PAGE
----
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Let It Go, Let It Go!

Bob Bordone, Pastoral Council Member
March 22, 2024


For those visiting the Paulist Center on Palm Sunday – a warm welcome! We are so glad you are with us and hope you return for the Easter Triduum!

For those who are members of the Paulist Center Community – what a Lenten season this has been!

During these days of prayer, fasting, and almsgiving, we learned that the Paulist Fathers in New York had entered a discernment process that would result in the completion of some of their national foundations and ministries. News of possible parish closings is always hard. But for many in our community, already alienated by a Church that has not lived up to the Gospel message of radical inclusion, especially for women, LGBTQ+ individuals, and divorced persons, hearing that our community of welcome and refuge might be closed hit especially painfully.

I’m not prone to think that the Facebook algorithm is inspired by the Holy Spirit (!), but within an hour of hearing the news that Boston might be among those ministries to be shuttered, this excerpt from Mary Oliver’s beautiful poem “In Blackwater Woods” showed up in my scrolling:

To live in this world

You must be able
to do three things:
to love what is mortal
to hold it

against your bones knowing
your own life depends on it;
and, when the time comes to let it go,
to let it go. 

Immediately, this became the focus of my Lenten prayer. As I joined with many in our community to make the best possible case for why the Paulist Fathers should remain in Boston, I prayed that God would prepare my heart to let the Center go if that was where the Spirit was leading at this time. I prayed to see and understand what spiritual growth and lessons, what callings and promptings, might come if I learned that it was time to let the Paulist Center go.

Soon my prayer turned to other things I loved, that were mortal, and that need to be shed:

Prepare me, O Lord, to let go of the habits, routines, and rituals that offer me comfort but which might also hold me back from where you are leading me – from what is immortal, everlasting, and true.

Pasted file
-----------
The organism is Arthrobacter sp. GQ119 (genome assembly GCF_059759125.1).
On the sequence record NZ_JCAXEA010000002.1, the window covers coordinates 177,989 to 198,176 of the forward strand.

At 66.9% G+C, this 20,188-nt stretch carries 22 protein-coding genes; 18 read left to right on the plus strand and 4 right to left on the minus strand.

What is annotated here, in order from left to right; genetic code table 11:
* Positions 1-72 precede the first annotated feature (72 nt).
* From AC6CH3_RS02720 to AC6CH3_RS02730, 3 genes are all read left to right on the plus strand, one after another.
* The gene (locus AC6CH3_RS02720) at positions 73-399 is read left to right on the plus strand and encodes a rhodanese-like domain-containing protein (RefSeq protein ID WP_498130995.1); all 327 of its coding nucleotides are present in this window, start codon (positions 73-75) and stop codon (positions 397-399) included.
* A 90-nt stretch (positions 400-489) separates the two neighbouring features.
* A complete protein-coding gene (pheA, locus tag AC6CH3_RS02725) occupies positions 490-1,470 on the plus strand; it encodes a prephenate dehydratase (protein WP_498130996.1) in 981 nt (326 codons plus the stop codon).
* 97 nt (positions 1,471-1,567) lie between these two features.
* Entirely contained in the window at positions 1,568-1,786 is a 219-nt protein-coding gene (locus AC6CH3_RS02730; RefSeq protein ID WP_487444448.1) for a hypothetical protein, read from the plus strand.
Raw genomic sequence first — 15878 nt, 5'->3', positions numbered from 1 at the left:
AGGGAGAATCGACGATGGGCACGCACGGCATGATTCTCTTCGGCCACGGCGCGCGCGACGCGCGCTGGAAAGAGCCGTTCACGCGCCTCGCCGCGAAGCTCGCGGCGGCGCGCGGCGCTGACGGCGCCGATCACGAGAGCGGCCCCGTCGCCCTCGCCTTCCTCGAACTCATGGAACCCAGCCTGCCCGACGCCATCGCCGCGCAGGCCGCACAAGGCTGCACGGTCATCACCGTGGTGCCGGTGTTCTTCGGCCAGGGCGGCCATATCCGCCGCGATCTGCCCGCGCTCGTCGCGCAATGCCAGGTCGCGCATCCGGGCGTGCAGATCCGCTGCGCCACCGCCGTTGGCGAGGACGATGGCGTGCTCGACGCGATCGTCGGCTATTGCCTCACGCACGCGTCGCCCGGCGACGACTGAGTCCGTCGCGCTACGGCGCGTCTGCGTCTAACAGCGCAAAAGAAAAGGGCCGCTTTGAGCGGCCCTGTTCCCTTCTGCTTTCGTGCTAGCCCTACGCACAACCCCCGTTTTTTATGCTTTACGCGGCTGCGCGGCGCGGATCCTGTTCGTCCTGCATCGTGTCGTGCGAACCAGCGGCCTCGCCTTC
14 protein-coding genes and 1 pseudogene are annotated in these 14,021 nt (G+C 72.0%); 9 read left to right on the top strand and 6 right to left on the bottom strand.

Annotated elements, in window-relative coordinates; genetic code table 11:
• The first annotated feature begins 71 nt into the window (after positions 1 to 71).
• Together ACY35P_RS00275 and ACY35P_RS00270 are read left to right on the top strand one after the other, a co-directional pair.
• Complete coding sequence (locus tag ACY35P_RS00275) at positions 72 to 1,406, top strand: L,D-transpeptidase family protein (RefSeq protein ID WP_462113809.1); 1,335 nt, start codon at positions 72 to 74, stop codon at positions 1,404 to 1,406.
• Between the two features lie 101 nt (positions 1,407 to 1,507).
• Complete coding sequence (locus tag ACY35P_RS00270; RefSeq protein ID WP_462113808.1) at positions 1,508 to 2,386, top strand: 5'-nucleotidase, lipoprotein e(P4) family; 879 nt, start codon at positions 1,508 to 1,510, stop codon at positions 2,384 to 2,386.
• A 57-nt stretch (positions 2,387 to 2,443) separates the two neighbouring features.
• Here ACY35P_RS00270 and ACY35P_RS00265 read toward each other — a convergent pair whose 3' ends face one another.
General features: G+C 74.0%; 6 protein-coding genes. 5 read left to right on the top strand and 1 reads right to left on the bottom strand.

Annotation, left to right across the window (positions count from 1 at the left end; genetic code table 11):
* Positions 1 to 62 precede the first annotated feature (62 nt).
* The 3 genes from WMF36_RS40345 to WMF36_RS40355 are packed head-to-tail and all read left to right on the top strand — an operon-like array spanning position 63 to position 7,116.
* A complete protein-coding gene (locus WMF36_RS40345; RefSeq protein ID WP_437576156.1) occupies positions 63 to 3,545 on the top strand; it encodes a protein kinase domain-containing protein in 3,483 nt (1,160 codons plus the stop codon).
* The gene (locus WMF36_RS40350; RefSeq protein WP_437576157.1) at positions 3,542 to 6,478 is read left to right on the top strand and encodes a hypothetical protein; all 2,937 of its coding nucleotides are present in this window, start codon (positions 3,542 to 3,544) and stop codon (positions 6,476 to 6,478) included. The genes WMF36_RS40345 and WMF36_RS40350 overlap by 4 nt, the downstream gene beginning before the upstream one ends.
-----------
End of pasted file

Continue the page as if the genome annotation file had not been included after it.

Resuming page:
When I learned the news that the Paulist Fathers will continue their missionary work here in Boston, I breathed a sigh of relief. At the same time, the focus of my prayer intensified:

“When the time comes to let it go, let it go.”

 There remains an urgency in my prayer around this. And as I prayed about this pastoral message, I want to share with you my belief that there should be an urgency in the discernment of each of us in our community around this question of “letting it go.”

It would be a mistake, it seems to me, for our Boston Paulist Community to interpret the discernment of the Paulist Fathers in New York as an indication to ‘proceed apace, doing what you have always done.’ Worse than a mistake. It would dishonor the grace and opportunity we’ve been given in the decision to continue a Paulist presence in Boston.

After all, even as I write this, there are Paulist foundations – some over a century old — grappling with bringing their work to completion. For them, for ourselves, for the Paulist charism of outreach and reconciliation, and for a world desperate for the love of Christ, we have a solemn obligation to do the hard work of examining what we need to let go of to make space for the possibilities of ministry and mission that await us as we build a renewed faith community here in Boston.

As I prayed over today’s Palm Sunday Gospel, this line struck me in a way that it never has:

“Are you still sleeping and taking your rest?”

Though we are tired, this is not a time for sleeping or taking a rest.  As Jesus continues in the Gospel, “The hour has come!… Get up! Let us go!” In this final week of Lent, I invite you to a prayer of discernment: What are the things that you love, that you hold on to, but that, in the end, are merely mortal?

With renewed energy and zeal, with an awareness that the hour has come, let us not sleep or take rest.  As we journey forward as a community, transitioning to a one-priest ministry with the assistance of senior Paulist fathers, let us ask with humility, for the grace and courage to let go of that which we must let go – and to act boldly to envision a vibrant, inclusive, and energized community full of eternal Easter joy.